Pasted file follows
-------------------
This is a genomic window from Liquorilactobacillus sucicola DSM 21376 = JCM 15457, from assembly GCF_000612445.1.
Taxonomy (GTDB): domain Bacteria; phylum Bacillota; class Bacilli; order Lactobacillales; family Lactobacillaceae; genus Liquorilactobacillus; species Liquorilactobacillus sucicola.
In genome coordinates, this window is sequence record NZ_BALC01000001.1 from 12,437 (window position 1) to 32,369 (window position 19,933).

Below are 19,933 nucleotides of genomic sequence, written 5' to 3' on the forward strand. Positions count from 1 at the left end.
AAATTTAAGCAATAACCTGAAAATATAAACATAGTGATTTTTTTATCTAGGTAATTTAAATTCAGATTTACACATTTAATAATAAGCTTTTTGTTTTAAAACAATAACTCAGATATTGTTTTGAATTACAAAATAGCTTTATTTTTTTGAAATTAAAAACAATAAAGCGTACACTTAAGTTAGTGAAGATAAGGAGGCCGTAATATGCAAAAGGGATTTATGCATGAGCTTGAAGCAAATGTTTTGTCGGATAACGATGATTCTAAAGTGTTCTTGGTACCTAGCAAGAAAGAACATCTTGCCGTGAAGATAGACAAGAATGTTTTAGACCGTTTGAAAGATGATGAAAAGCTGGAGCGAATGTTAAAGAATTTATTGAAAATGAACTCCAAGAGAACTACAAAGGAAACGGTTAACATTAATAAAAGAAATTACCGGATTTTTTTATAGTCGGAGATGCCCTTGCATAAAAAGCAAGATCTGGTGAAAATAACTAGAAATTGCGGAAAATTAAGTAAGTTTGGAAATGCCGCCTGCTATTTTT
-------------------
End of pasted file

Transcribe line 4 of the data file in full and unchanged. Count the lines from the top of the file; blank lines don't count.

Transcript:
Below are 19,933 nucleotides of genomic sequence, written 5' to 3' on the forward strand. Positions count from 1 at the left end.